Deadly Northern California wildfire is finally contained
A massive wildfire that killed dozens of people and destroyed thousands of homes in Northern California has been fully contained, after burning for more than two weeks, authorities said yesterday. The California Department of Forestry and Fire Protection said the "Camp Fire" had been surrounded by firefighters after several days of rain in the Paradise area. The wildfire had started on November 8.
The nation's deadliest wildfire in a century killed at least 85 people, and 249 are on a list of those unaccounted for. The number of missing dropped in recent days as officials confirmed that more people were alive. The fire began in the parched Sierra Nevada foothills and quickly spread across 240 square miles (620 square kilometers), destroying most of Paradise in a day.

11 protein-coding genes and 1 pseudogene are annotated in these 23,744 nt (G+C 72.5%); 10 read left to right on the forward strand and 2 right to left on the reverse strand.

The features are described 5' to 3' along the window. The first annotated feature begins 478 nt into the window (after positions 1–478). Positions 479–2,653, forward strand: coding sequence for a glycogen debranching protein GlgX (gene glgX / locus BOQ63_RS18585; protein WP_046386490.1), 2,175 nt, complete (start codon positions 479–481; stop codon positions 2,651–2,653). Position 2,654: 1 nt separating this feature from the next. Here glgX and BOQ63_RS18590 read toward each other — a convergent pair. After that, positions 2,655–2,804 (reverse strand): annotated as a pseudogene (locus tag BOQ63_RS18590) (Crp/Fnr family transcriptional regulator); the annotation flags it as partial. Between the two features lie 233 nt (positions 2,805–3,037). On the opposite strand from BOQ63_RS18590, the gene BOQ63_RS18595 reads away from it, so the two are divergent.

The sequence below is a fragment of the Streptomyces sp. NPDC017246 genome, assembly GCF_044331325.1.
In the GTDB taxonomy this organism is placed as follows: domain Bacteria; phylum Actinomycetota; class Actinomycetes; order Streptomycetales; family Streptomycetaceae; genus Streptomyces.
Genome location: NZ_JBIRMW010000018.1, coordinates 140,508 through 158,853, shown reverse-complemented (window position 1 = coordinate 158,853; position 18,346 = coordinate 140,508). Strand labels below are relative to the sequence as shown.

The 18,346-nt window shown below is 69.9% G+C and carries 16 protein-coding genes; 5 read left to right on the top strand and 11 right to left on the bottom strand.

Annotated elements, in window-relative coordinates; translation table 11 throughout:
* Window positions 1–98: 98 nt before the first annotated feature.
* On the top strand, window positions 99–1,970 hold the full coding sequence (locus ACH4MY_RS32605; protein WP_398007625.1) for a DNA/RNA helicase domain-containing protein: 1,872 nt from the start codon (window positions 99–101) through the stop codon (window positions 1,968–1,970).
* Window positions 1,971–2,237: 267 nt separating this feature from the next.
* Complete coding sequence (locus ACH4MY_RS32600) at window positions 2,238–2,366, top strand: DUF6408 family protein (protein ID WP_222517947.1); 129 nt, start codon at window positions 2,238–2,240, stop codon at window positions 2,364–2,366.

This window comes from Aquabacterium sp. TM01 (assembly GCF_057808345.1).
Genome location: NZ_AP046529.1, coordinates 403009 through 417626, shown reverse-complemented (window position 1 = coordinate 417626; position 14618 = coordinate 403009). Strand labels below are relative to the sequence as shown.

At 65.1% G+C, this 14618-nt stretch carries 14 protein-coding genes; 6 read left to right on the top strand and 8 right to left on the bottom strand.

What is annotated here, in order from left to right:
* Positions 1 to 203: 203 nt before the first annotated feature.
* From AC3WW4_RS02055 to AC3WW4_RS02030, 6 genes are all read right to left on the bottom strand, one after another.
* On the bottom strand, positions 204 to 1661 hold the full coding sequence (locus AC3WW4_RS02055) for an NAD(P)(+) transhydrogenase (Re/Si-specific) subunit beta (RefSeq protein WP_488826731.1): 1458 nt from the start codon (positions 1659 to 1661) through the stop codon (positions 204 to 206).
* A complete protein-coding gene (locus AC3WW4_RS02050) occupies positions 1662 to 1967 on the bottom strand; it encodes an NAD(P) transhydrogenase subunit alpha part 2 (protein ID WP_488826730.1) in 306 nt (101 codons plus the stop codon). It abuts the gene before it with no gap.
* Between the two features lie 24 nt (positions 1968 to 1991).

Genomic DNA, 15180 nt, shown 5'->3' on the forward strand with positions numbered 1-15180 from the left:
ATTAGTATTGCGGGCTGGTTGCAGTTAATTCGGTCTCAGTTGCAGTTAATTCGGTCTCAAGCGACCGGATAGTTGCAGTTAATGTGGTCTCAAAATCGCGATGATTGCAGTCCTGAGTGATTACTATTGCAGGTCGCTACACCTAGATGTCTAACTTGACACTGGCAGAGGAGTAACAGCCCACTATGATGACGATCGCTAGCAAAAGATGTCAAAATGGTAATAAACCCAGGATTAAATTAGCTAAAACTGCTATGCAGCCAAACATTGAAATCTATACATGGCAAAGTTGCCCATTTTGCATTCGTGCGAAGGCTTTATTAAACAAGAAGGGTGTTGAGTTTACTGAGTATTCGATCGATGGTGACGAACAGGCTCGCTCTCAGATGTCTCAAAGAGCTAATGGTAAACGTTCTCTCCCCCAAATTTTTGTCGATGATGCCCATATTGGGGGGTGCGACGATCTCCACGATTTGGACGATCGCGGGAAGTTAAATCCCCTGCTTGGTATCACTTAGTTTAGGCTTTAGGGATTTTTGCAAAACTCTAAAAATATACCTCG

The firefight got a boost last week from the first significant winter storm to hit California. It dropped an estimated 18 centimeters of rain over the burn area over a three-day period without causing significant mudslides, said Hannah Chandler-Cooley of the National Weather Service.
Nearly 19,000 buildings in California, mostly homes, are gone. In Southern California, around 250,000 had fled their homes, three died, and 1,643 buildings, mostly homes, were destroyed. However, residents are returning to evacuated areas now, as crews repaired power, telephone and gas utilities. Los Angeles County sheriff officials said they were in the last phase of repopulating Malibu and unincorporated areas of the county.